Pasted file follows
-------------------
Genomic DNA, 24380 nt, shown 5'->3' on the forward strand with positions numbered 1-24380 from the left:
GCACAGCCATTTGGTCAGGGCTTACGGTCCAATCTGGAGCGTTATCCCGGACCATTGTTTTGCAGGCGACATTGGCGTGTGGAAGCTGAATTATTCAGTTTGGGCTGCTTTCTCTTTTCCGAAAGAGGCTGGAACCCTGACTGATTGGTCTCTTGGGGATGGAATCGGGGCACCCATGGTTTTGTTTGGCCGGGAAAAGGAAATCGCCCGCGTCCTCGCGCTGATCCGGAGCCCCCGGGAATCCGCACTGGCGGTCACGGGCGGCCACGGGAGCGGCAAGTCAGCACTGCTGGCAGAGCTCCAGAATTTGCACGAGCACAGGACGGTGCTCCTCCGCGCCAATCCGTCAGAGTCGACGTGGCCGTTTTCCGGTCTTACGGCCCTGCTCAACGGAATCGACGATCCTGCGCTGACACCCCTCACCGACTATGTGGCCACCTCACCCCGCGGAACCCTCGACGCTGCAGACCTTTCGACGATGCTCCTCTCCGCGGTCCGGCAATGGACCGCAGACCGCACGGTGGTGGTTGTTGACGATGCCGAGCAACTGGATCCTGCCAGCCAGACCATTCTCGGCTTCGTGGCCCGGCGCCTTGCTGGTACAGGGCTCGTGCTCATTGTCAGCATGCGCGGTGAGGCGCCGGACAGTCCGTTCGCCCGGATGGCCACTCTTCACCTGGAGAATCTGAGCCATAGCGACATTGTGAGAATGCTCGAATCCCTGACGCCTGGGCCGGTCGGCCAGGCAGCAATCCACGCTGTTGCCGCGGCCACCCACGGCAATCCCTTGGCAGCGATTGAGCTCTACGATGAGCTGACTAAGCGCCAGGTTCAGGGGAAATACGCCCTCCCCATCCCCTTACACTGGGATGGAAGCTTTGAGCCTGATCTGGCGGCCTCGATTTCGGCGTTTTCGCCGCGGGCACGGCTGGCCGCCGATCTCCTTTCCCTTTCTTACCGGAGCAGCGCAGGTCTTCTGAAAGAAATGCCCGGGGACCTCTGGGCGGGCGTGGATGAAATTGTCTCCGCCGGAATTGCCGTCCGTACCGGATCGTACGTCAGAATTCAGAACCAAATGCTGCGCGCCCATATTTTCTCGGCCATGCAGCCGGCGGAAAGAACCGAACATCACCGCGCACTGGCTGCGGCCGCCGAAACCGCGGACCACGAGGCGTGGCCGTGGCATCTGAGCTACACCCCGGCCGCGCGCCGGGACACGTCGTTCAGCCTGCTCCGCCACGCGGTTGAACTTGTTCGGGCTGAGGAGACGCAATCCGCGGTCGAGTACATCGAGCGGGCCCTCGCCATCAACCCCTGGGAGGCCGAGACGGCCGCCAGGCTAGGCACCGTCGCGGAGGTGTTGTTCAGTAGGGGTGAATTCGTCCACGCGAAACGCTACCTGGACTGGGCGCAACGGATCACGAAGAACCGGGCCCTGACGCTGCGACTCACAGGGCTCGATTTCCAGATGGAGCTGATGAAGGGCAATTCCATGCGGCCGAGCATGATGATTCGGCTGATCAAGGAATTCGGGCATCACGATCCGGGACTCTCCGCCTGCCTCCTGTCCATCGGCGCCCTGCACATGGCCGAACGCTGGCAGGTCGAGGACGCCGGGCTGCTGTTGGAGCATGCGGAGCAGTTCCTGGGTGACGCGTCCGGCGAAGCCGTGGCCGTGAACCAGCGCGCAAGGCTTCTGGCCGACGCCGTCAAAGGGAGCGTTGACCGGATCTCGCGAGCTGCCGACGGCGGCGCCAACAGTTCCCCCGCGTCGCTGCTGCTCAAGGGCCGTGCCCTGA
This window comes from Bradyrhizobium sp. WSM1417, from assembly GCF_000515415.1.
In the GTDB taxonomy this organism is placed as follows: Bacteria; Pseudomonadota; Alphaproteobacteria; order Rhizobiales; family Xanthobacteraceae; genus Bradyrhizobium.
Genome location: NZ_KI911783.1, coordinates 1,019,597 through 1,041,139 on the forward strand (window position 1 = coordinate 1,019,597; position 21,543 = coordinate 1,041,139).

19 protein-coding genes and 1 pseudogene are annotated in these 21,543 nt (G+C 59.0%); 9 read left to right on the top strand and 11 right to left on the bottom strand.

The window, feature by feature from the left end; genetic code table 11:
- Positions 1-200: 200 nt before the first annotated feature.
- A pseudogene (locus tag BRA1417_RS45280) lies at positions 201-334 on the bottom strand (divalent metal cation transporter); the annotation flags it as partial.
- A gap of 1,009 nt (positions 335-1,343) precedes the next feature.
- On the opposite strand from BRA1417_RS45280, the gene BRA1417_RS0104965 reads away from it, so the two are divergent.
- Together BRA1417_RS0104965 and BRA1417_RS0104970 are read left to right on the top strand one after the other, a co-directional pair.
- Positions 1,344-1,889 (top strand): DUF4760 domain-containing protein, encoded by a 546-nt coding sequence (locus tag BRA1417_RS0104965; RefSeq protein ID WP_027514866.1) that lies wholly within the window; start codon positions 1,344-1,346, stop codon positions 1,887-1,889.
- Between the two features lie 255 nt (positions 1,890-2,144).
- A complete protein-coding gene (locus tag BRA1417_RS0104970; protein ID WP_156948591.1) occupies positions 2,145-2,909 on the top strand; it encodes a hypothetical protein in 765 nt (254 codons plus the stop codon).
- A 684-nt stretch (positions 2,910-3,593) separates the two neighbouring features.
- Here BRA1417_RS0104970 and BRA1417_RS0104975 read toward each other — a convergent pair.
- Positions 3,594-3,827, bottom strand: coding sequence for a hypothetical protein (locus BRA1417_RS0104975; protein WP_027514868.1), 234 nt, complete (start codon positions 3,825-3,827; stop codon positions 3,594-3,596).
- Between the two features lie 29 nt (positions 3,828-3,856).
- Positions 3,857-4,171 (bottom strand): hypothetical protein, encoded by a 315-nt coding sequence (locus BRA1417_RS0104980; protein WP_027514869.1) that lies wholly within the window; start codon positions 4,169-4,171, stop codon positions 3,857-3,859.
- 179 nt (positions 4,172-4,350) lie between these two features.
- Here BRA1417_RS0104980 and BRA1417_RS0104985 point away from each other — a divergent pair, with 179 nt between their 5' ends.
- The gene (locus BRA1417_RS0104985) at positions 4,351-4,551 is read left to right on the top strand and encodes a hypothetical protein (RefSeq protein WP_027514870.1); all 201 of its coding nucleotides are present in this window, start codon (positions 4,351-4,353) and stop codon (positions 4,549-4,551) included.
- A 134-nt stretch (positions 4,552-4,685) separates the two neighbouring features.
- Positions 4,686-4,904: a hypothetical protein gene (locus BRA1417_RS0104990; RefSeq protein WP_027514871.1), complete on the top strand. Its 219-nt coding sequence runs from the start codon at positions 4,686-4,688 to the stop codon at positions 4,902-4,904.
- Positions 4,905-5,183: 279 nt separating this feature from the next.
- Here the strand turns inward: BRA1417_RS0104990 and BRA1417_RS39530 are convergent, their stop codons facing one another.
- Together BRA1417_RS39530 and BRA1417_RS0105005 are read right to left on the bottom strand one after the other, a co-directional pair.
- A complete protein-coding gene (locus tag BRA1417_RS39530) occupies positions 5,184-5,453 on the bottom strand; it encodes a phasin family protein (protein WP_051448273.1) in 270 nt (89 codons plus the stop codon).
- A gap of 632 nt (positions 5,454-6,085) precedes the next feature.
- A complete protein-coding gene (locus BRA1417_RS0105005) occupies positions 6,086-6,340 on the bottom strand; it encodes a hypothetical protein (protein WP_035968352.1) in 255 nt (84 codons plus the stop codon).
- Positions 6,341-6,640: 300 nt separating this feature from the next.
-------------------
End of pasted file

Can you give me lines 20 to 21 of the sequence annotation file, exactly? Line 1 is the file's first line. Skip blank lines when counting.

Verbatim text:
- Positions 3,857-4,171 (bottom strand): hypothetical protein, encoded by a 315-nt coding sequence (locus BRA1417_RS0104980; protein WP_027514869.1) that lies wholly within the window; start codon positions 4,169-4,171, stop codon positions 3,857-3,859.
- 179 nt (positions 4,172-4,350) lie between these two features.